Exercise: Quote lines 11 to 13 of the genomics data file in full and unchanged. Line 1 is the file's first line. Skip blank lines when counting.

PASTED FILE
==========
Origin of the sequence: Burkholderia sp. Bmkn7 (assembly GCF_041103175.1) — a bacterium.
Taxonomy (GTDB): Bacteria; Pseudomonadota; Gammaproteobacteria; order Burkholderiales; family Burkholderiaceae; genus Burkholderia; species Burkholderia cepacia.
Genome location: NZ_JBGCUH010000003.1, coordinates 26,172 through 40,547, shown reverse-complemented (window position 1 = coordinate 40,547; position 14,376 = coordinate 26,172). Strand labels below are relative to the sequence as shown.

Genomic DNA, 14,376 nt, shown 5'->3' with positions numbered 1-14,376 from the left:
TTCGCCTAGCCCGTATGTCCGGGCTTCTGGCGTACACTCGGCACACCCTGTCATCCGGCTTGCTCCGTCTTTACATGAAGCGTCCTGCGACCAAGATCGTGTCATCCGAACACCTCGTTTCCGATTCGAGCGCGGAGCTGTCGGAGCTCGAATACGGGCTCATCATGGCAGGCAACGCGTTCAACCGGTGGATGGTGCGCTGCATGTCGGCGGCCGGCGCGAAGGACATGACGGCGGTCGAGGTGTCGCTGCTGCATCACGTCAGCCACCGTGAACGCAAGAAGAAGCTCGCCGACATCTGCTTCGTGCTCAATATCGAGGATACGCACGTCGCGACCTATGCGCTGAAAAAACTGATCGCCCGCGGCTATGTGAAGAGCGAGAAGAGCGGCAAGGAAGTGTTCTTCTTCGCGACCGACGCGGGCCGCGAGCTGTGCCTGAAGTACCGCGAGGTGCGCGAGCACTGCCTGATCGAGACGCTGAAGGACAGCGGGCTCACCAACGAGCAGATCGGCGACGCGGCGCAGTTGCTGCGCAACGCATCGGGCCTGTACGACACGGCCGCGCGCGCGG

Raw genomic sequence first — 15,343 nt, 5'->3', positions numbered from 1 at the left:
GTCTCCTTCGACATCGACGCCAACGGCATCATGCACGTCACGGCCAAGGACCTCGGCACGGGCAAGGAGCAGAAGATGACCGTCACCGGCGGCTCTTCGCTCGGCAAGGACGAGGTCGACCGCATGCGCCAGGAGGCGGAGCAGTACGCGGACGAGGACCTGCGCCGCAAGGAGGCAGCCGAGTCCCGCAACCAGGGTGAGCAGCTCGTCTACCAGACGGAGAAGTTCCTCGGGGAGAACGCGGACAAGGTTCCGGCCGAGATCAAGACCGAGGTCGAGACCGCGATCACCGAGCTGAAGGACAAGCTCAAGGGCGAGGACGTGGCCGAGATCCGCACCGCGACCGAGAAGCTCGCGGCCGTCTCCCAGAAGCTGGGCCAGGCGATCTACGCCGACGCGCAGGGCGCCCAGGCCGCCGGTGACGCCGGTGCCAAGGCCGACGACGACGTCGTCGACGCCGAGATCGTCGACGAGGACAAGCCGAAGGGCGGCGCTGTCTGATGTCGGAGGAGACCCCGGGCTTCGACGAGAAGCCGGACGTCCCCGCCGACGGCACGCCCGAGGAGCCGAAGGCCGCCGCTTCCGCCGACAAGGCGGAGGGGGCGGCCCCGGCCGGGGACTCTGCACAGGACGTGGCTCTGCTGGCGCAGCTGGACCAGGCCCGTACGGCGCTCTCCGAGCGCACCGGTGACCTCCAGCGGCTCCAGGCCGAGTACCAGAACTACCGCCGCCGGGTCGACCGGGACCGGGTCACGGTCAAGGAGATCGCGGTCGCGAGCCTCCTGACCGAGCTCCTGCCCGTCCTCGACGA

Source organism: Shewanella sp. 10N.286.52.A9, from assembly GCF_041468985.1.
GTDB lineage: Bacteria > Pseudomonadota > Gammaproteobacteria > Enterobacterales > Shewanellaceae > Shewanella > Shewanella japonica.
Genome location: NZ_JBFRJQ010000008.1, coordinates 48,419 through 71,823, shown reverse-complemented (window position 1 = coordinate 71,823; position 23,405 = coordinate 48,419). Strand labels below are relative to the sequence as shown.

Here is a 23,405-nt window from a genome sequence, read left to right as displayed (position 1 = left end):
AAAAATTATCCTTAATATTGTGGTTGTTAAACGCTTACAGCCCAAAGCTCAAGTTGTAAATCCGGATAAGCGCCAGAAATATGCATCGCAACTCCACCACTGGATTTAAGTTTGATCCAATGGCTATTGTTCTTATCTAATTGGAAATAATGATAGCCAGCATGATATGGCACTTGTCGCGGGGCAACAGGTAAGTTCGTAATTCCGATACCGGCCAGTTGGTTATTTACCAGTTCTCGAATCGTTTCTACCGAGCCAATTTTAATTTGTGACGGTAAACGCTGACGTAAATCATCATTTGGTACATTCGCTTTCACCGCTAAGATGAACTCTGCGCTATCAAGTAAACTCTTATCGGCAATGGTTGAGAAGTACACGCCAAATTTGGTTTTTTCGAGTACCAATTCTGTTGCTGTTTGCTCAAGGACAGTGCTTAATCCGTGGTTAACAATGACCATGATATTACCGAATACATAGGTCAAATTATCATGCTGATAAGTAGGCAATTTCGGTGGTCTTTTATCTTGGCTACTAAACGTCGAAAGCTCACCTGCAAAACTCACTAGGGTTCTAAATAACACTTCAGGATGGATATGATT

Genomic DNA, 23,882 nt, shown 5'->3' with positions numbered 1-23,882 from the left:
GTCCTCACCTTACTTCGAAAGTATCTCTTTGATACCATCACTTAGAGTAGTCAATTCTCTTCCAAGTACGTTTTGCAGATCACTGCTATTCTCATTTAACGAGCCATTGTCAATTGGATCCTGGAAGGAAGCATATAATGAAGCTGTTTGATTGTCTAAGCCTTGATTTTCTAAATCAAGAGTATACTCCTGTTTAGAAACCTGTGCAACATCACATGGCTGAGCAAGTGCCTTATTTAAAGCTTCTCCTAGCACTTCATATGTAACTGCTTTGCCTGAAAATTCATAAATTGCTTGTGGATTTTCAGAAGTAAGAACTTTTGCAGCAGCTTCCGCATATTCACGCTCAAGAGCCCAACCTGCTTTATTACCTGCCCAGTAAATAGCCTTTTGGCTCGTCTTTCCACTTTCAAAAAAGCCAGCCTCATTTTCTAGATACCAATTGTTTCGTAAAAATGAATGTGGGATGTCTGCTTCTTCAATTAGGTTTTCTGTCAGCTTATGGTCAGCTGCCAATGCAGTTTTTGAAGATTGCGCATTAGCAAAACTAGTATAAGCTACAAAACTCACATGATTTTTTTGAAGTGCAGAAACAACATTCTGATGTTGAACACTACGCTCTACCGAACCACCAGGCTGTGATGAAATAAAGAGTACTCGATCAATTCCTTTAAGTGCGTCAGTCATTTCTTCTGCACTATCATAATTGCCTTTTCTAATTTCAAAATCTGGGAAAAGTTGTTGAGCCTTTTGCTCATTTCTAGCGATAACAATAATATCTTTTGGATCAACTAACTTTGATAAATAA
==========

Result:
Here is a 23,405-nt window from a genome sequence, read left to right as displayed (position 1 = left end):
AAAAATTATCCTTAATATTGTGGTTGTTAAACGCTTACAGCCCAAAGCTCAAGTTGTAAATCCGGATAAGCGCCAGAAATATGCATCGCAACTCCACCACTGGATTTAAGTTTGATCCAATGGCTATTGTTCTTATCTAATTGGAAATAATGATAGCCAGCATGATATGGCACTTGTCGCGGGGCAACAGGTAAGTTCGTAATTCCGATACCGGCCAGTTGGTTATTTACCAGTTCTCGAATCGTTTCTACCGAGCCAATTTTAATTTGTGACGGTAAACGCTGACGTAAATCATCATTTGGTACATTCGCTTTCACCGCTAAGATGAACTCTGCGCTATCAAGTAAACTCTTATCGGCAATGGTTGAGAAGTACACGCCAAATTTGGTTTTTTCGAGTACCAATTCTGTTGCTGTTTGCTCAAGGACAGTGCTTAATCCGTGGTTAACAATGACCATGATATTACCGAATACATAGGTCAAATTATCATGCTGATAAGTAGGCAATTTCGGTGGTCTTTTATCTTGGCTACTAAACGTCGAAAGCTCACCTGCAAAACTCACTAGGGTTCTAAATAACACTTCAGGATGGATATGATT

Genomic DNA, 23,882 nt, shown 5'->3' with positions numbered 1-23,882 from the left: